I decided to write this post as I’m seeing an increase in questions/comments concerning the copyright monetization firms of CEG-TEK and Rightscorp. I wasn’t sure what was possibly driving this so I did a little research. The first thing I found was a 20 May 14, press release from Rightscorp stating they had added 500K new copyrights to the already 1,000,000 copyrights they represent (Total of 1.5 million copyrights for which they monitor for). There is also a 12 Jun 14, Article on Rightscorp in Inside Counsel. CEG-TEK also appears to be actively recruiting new customers and claimed to be representing approximately 1.47 million copyrights. CEG-TEK even set up a YouTube page and uploaded two promotional videos. While I was writing this, attorney Robert Cashman published a piece on CEG-TEK’s client list. Here is one of the videos – “CEG TEK International P2P Monetization.”
Both companies are very active in recruiting copyright owners, as well as tailoring their services to extract the most settlements as possible. I believe their main selling point is by simply signing with them (no cost or low-cost), the copyright owner/holder can receive revenue that they otherwise would never see. Rightscorp states on its site that they split the settlements with the copyright owner – 50/50. You can see why this business model would find favor with many copyright owners. As most of the infringers CEG-TEK/Rightscorp send notices to have multiple infringements, the settlements amount can add up little by little. As the copyright owners have already done the initial work (and been paid), any settlements are seen as additional profit they never planned for.
These firms do this of course by monitoring the BitTorrent File sharing protocol (Peer to Peer – AKA: P2P), collecting IP addresses of alleged infringers and sending settlement notices via DMCA-emails to the ISP who owns IP addresses.
Rightscorp is even telling people that they have some new tricks up their sleeve. This is from the Inside Counsel article (12 Jun 14). Allegedly they have some “proprietary” method of identifying a user without ISP cooperation. Sounds like a “John Steele” Prenda Law type quote to me.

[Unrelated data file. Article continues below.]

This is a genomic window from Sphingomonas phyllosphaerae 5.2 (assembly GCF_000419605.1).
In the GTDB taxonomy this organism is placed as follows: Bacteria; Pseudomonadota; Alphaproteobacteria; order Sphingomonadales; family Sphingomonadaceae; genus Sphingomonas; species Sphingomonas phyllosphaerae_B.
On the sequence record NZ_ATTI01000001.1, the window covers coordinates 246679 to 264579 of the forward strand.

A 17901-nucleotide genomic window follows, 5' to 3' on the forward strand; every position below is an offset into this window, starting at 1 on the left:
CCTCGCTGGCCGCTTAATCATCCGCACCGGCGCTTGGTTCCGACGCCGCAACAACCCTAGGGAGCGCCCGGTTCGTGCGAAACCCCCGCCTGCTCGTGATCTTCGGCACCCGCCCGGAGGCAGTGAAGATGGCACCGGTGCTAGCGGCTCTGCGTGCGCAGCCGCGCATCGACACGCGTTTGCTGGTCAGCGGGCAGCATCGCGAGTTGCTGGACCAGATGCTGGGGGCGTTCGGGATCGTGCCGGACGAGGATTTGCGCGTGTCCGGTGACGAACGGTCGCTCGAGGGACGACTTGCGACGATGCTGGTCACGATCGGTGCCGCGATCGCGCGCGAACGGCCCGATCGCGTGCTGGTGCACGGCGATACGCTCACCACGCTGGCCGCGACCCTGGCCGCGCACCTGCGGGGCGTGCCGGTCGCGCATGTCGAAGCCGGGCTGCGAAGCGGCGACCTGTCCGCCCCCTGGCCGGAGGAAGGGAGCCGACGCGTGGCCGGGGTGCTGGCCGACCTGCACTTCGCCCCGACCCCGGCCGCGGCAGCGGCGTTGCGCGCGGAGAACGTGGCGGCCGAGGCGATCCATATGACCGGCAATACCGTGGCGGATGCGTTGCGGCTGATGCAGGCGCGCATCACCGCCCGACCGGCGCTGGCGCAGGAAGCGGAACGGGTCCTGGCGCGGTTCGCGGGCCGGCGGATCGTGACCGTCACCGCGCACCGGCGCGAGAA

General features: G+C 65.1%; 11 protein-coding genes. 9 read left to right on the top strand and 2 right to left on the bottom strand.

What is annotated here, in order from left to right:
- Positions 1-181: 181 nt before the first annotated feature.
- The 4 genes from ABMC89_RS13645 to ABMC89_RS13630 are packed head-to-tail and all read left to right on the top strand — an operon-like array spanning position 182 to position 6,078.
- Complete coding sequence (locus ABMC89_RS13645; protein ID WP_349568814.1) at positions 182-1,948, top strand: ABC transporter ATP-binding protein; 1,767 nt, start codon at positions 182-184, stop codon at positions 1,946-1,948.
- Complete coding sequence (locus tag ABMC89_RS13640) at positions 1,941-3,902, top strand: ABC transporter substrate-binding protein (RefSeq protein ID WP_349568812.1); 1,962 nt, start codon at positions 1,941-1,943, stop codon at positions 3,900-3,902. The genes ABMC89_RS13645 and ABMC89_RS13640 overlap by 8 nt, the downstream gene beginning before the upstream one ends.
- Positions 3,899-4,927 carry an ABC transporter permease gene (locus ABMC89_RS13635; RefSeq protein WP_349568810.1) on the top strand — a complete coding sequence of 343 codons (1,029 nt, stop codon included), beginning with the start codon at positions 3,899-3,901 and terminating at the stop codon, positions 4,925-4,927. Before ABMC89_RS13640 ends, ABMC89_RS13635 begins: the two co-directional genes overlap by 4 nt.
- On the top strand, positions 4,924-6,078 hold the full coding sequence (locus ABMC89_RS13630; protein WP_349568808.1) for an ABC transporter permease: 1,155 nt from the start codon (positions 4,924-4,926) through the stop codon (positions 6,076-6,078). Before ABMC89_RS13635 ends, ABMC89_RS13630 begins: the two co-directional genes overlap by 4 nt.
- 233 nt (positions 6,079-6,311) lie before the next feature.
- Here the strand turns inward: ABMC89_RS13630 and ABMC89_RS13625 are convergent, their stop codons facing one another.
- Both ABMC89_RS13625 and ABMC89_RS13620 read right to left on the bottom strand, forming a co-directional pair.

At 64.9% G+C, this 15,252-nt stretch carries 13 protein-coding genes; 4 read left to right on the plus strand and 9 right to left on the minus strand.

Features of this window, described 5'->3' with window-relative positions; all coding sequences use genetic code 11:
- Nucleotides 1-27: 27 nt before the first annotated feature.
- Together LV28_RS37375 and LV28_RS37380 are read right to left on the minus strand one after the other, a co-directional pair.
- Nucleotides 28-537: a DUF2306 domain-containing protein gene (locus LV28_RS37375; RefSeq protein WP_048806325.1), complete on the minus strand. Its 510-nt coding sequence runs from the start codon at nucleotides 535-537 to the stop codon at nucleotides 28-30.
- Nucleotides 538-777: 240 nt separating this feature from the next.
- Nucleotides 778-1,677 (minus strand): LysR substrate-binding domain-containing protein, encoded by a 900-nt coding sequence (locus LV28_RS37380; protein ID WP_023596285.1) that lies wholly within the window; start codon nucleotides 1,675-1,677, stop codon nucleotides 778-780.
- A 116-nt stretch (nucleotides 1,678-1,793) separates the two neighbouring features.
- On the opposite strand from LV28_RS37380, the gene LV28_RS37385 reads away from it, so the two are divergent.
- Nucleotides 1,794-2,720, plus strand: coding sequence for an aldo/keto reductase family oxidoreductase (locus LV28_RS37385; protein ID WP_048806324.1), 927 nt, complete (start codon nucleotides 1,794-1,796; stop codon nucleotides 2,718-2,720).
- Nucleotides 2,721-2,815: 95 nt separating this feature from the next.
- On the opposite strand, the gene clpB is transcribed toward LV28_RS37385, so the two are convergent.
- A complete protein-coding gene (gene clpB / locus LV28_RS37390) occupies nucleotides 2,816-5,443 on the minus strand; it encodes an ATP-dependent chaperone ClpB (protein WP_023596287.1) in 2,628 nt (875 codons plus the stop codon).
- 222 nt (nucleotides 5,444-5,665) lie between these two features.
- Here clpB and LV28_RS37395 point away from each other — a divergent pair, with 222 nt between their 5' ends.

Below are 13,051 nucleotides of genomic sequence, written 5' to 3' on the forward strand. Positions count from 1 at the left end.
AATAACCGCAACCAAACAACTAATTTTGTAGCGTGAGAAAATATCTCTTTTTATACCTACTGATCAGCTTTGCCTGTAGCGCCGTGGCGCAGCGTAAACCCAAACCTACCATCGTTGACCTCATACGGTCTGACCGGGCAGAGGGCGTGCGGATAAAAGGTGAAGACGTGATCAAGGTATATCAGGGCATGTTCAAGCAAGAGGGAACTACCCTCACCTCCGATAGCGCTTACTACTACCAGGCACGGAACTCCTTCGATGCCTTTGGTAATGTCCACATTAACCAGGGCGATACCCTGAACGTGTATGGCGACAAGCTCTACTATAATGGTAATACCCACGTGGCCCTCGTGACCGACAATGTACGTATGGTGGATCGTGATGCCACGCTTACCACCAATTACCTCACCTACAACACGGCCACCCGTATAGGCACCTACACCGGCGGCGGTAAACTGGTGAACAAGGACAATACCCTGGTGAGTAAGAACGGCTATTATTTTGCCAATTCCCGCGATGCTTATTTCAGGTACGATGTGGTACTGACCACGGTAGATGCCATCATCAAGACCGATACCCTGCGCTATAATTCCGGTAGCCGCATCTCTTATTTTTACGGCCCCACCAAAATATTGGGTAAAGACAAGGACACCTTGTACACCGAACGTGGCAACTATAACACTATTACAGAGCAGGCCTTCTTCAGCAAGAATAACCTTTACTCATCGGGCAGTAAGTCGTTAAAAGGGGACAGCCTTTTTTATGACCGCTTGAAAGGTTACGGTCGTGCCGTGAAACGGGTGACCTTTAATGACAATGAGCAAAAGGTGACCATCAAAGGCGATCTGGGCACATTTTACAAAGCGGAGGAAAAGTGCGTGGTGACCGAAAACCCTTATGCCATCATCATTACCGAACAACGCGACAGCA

The ‘seeders’ that Rightscorp is looking for are IP addresses uploading pieces of files through BitTorrent. IP addresses change over time, and that’s where Rightscorp’s trick kicks in. Steele said his company has a proprietary method of identifying particular users, without ISP cooperation, even when IP addresses get rotated over time. Faced with evidence, the ISPs are legally obligated to take action, up to and including cutting off Internet access. Under the DMCA, that’s what those companies must do if they want to keep their “safe harbor” from copyright lawsuits.
Favorite Question Concerning These Companies
Will they sue me if I don’t pay? Based on the history of these two companies and analysis of their Web sites, my opinion is still NO. I have said all along that these companies have a business that expressly steers them away from that. Now saying that, there is always the possibility that a content owner could decide to file a law suit, but I think it is extremely unlikely. Plus take a look at this gem from the Rightscorp Web site – I wonder how long it will be left up on their site after this article posts? ;)
This does not mean you should just ignore the situation completely and not worry what is occurring on your network.
My standard suggestion is to ensure the illegal file sharing stops on your network – regardless of who is at fault. Failure to do this could lead to your ISP limiting/disconnecting your service or even becoming a John Doe defendant in a “real” Federal copyright infringement law suit.
Note: On 14 Jun 14, a person claiming to be Robert Steele, COO, Rightscorp posted to DTD. I doubt it was him, but I could be wrong. If that was you Mr. Steele, please reply. The person claimed -
We send subpoenas every day to infringers who do not respond to the settlement offers. We get ISPs to suspend service to repeat infringers who don’t accept the settlement offers every day. Robert Steele, COO, Rightscorp. 310-751-7510.
I have yet to hear of any court issued subpoena being issued for Rightscorp supported clients. If anyone knows differently, please point me in the right direction. As far as ISP suspending services, that is usually only done for serious offenders after multiple DMCA notices are received by the ISP (each ISP is different).
Link to my CEG-TEK/Rightscorp page.
Lastly, here is what to do if you get a notice from these firms.
- Do not call them – You cannot explain this away – They don’t care
- Do not access their Web site from your ‘True’ IP address (home or cell phone) – If you want to go to their site, use a Proxy, VPN, TOR, or a free WiFi hotspot like a coffee shop. Do not enter any personal data into their Web site.
- Ensure that any illegal file sharing or other unauthorized activity on you network stops.
- Resecure your WiFi Internet connection – make sure encryption is enabled and change the password.
- Move on with your life and chalk this up to a ‘learning experience.’